Wednesday, August 28th, 2013
Here’s something to ponder from the editorial staff at Resource Recycling: The most recent report on municipal solid waste (MSW) from the U.S. Environmental Protection Agency (EPA) is for the year 2011. It states that in that year 66.2 million tons of MSW were recovered for recycling out of a total of 250.4 million tons generated.
Now compare that with the year 2007, the last full year before the U.S. economy went into recession. That year Americans generated 256.5 tons of municipal solid waste, 6.1 million tons more than in 2011, despite there being 10.4 million more Americans generating the waste in 2011 than there were in 2007. The most obvious reason would be the decrease in consumer purchasing during that time.
The level of recycling from 2007 to 2011 had a different trajectory. In 2011, 66.2 million tons of municipal solid waste were recovered for recycling, an increase of 3 million tons over 2007.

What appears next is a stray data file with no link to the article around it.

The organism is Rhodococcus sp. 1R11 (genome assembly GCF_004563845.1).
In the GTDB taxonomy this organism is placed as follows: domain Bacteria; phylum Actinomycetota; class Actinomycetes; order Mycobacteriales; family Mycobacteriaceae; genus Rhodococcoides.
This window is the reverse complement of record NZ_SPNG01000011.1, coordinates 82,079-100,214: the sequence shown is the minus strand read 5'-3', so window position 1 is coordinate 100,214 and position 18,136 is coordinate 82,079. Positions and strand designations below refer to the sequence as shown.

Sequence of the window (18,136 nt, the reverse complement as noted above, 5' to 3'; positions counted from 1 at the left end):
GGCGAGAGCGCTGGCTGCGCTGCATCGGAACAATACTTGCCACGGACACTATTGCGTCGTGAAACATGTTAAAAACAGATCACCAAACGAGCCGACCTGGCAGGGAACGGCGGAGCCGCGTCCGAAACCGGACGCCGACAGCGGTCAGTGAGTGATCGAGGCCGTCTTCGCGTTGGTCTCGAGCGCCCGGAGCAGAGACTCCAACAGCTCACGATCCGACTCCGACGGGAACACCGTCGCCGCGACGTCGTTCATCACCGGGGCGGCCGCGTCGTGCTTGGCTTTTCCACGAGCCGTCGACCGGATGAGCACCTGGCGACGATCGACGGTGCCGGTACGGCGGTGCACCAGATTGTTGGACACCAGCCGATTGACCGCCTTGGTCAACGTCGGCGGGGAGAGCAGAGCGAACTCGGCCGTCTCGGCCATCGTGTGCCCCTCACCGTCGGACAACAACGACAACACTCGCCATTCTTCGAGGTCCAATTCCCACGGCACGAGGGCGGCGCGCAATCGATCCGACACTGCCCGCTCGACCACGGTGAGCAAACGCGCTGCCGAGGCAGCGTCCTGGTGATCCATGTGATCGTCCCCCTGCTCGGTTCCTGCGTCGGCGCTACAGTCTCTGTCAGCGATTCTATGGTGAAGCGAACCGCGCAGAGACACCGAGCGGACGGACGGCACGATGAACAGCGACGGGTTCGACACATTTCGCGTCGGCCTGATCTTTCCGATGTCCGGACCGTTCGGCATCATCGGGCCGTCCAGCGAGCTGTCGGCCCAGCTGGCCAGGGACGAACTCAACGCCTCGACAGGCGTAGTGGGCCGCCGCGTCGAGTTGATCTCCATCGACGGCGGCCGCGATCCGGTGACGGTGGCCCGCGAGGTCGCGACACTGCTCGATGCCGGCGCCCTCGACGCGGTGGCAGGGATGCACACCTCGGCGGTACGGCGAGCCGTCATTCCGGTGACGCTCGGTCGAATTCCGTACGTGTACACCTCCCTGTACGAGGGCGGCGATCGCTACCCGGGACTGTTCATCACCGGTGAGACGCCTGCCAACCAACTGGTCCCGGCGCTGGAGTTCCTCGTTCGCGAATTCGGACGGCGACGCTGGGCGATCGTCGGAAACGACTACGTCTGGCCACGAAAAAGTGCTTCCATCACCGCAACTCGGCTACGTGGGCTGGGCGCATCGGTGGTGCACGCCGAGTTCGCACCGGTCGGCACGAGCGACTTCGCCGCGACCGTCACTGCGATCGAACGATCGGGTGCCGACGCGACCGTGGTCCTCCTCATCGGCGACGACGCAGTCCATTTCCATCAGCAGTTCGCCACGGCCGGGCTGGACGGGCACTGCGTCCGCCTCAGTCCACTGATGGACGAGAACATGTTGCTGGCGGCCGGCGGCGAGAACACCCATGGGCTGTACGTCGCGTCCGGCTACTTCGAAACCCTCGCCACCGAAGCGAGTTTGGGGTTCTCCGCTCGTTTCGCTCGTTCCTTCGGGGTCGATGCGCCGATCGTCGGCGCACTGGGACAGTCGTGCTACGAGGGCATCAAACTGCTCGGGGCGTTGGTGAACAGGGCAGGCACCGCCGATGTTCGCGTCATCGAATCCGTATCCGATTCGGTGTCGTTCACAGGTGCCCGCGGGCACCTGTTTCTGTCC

So we see that as America’s MSW decreased by 2.4 percent from 2007 to 2011, the part of it recovered for recycling rose by 5 percent. On a per capita basis, the recycling level over those years was nearly flat, 1.54 pounds per day per person in 2007 and 1.53 pounds per day per person in 2011.
The Resource Recycling article noted that overall gains in recycling have begun to level off during the last decade, and quoted from a statement it received from the EPA in that regard: “There may be varying reasons why there has been a plateau, from limited expansion, enhancement of recycling infrastructure and programs to limited resources. This is why EPA has been focusing our attention on sustainable materials management, which encourages the use and reuse of materials in the most productive and sustainable way across their entire life cycle.”
Without substantially more information, it’s best to not make too much of the recycling upswing during the recession, but good to be aware of it. However, it would be to everyone’s benefit if there were stronger dedication to recycling from all parties affected — meaning every human on the planet — including those at the EPA.
Download the full EPA report here.